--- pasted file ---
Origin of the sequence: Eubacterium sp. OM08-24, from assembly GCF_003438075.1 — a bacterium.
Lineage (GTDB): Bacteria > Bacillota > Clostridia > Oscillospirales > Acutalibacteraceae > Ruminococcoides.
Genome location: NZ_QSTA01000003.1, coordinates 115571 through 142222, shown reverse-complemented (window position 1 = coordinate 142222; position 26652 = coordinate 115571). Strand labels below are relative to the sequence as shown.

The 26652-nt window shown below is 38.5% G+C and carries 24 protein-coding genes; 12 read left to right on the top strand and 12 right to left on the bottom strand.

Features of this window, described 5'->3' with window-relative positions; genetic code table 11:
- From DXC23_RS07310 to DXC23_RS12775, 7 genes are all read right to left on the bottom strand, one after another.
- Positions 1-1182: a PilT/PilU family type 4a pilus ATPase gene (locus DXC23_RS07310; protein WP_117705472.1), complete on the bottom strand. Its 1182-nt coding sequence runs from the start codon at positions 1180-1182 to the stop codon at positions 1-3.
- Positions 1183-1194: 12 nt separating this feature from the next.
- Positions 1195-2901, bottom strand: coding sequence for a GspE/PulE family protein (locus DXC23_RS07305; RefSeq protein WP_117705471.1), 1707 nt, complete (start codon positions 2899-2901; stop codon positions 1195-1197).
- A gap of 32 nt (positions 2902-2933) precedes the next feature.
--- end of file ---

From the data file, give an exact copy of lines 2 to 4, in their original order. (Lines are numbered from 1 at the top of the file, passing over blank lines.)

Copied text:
Lineage (GTDB): Bacteria > Bacillota > Clostridia > Oscillospirales > Acutalibacteraceae > Ruminococcoides.
Genome location: NZ_QSTA01000003.1, coordinates 115571 through 142222, shown reverse-complemented (window position 1 = coordinate 142222; position 26652 = coordinate 115571). Strand labels below are relative to the sequence as shown.

The 26652-nt window shown below is 38.5% G+C and carries 24 protein-coding genes; 12 read left to right on the top strand and 12 right to left on the bottom strand.